The pros are obvious: we don't have to store every animation frame as a separate image, just the pieces (for example, legs and arms of the character), which will be moved by the bones. There are some really cool implementations of this type of animation with runtimes for different platforms and engines, which are affordable or even free: Spine, Spriter, Anima2D, DragonBones, and others. Using the skeleton and its features, you can achieve incredible smoothness level of your animation by interpolating the positions of the bones.
You can and also alternate the transitions between the scenes and even mix two different types of scenes: shooting while running, shooting while creeping and so on. I'm not going to list all the possibilities of skeletal animation, so you just keep in mind that there are really a lot of them and they are really cool. And I'd rather give you a link to the Spine website where you can take a good look at all of them, with pictures and descriptions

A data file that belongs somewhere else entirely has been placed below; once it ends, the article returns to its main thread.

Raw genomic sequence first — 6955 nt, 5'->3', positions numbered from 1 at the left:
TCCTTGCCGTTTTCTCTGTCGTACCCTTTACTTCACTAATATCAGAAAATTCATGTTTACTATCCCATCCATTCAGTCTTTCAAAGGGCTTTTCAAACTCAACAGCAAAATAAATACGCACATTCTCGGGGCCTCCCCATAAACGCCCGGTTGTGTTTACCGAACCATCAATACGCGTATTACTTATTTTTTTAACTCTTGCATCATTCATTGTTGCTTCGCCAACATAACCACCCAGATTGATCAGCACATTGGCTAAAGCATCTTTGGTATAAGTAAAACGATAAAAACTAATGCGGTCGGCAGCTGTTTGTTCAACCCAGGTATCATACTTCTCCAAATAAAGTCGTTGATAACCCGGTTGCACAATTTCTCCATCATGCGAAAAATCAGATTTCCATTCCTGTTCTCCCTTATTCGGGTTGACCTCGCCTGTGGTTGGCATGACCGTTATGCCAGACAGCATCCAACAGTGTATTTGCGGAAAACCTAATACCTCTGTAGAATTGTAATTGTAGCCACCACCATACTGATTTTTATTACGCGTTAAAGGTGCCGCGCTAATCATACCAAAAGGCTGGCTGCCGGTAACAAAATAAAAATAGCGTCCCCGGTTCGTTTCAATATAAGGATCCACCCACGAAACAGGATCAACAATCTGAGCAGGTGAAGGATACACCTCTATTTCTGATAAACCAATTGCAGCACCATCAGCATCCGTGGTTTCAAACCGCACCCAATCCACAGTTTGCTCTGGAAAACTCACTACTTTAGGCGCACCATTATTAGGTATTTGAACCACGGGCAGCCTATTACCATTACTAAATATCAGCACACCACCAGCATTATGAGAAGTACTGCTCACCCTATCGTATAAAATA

Looks like we got our universal soldier, but not just yet. It also has its own drawbacks. And I must say right away that for many projects and animations these disadvantages may not even exist. So, if skeletal animation works for you - that is just great, use it, cause it looks really fine and modern.
Now, let's go back to drawbacks. Skeletal animation requires an additional step - rigging. It's about creation of a skeleton and binding bones and pieces. If your object has just one animation, not a few ones, like, for example, the character of the platform game, then this step makes no use for you. You should also remember that not all scenes can be easily animated with bones. In fact, there are many examples when it's better off without them, both in terms of creating and end game performance.